They did not suffer biological death. God tempered mercy with his judgment and promised through the curse that was given to the serpent that the seed of the woman would crush the head of the seed of the serpent while in the process, having his heel bruised, and we call that the proto-evangel, or the very first announcement of the gospel. That is the announcement that God is saying, look, you have failed to keep the covenant of works, but I'm going to make another covenant with you. And that covenant is based upon a promise of a future person who will be the seed of the woman who will crush the head of the serpent in your behalf. And then God calls Abraham out of Ur of the Chaldees and gives him the promise of the future blessing and the promise that through him all of the nations of the world would be blessed, and we call that the Abrahamic covenant, which was again an expression of God's covenant of grace.

Abraham believed God, we read in Genesis 15, and it was counted unto him to righteousness. Before he had done any works, he was justified because he had faith in the promises of the future. Then that becomes spelled out in much greater detail under the covenant of Moses, the covenant that God made with Israel at Mount Sinai, and he gave them his law. And at the giving of the law, he sets sanctions down before him. He said, if you keep this law, blessed will you be in the country, blessed will you be in the city, blessed will you be when you sit down, blessed will you be when you stand up, blessed will you be all over the world. Blessed will you be all over the place. But if you fail to keep my commandments, then what?

Cursed shall you be in the city, and cursed shall you be in the country, and cursed will you be all over the place. And so even then, the covenant of grace was being administered through the law, but even at that point we know that the law was not given as a way of salvation, but rather to direct the people to their dependence upon God's grace. Now, when we talk about solus Christus, we talk about the ministry of Jesus in bringing redemption to pass for us, we see that critical to our justification is the work of Christ. Now I'm going to go into this in more detail later, but now just to give you a foretaste of it, I want to make a statement that may sound a little strange to you. I've been saying all along that the biblical view of salvation is justification by faith alone.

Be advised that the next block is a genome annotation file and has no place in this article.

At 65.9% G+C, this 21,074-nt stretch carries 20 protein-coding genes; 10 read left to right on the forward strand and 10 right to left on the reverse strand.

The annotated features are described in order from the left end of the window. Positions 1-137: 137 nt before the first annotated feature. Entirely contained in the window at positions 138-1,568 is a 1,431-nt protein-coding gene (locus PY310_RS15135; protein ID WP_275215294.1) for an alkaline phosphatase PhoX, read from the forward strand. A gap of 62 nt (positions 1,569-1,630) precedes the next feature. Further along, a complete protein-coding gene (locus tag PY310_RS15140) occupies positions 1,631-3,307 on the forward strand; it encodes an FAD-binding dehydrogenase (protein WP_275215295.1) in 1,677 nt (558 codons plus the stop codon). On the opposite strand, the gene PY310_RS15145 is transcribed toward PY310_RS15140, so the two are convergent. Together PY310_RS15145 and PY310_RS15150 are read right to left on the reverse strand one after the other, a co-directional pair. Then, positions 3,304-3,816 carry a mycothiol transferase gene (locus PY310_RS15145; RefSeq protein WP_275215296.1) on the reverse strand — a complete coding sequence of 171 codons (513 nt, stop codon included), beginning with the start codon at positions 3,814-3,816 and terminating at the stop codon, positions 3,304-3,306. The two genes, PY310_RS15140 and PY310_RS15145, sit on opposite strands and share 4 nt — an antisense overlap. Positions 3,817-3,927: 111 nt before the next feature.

Now I'm going to say something different, so you have to listen carefully. In the final analysis, justification is by works alone. The only way anybody can ever stand before God on the day of judgment is to stand justified by works. Now wait a minute, we've already labored to point that the New Testament says, by the works of the law shall no flesh be justified. And I'm not taking that back, but what I want us to understand is that when the Reformers say that justification is solus Christus because of Christ alone, the whole doctrine of justification by faith, the whole doctrine of salvation by grace rests on the principle that the law of God has been fulfilled by Christ.

And by Christ alone. That what the first Adam failed to accomplish and plunged us into misery, the new Adam or the second Adam took upon himself the burden to obey all of the commandments of God and to fulfill the covenant of works. And what is so gracious about the covenant of grace is that the covenant of grace does not destroy the covenant of works, but rather says the covenant of works can be fulfilled for you by a mediator that God appoints.

See that's the basic distinction. The covenant of works is still there, but it is obeyed not by us, but by our mediator, our champion who fulfills all of the terms of that covenant in our behalf. Now when we looked at Sola Gratia and we saw that our justification was by grace alone, we said it is not by grace plus merit. We said that we bring no merit before the judgment seat of God because we have no merit of our own. The merit by which we are justified is that merit that belongs properly and exclusively to Jesus and to Jesus alone. So now we're talking, remember when we talked about Sola Fide, by faith alone, I showed you that the basic issue of the by faith was what was the instrumental cause of justification.

Was it the sacrament or was it faith? But we said that even faith is not the ground of our justification. Faith is not the meritorious basis by which we are declared just in the sight of God. Faith, you recall, is merely the instrument by which we are linked or connected to the one whose righteousness is the only ground of our justification. And so if we would say, what is the ground of your justification? On what basis does God declare you just? The only answer we can give is through the merit of Christ alone. It's His merit, not mine. Now remember, the great issue, the great divide of the 16th century, we've already said was on the differences between infused grace and imputed righteousness.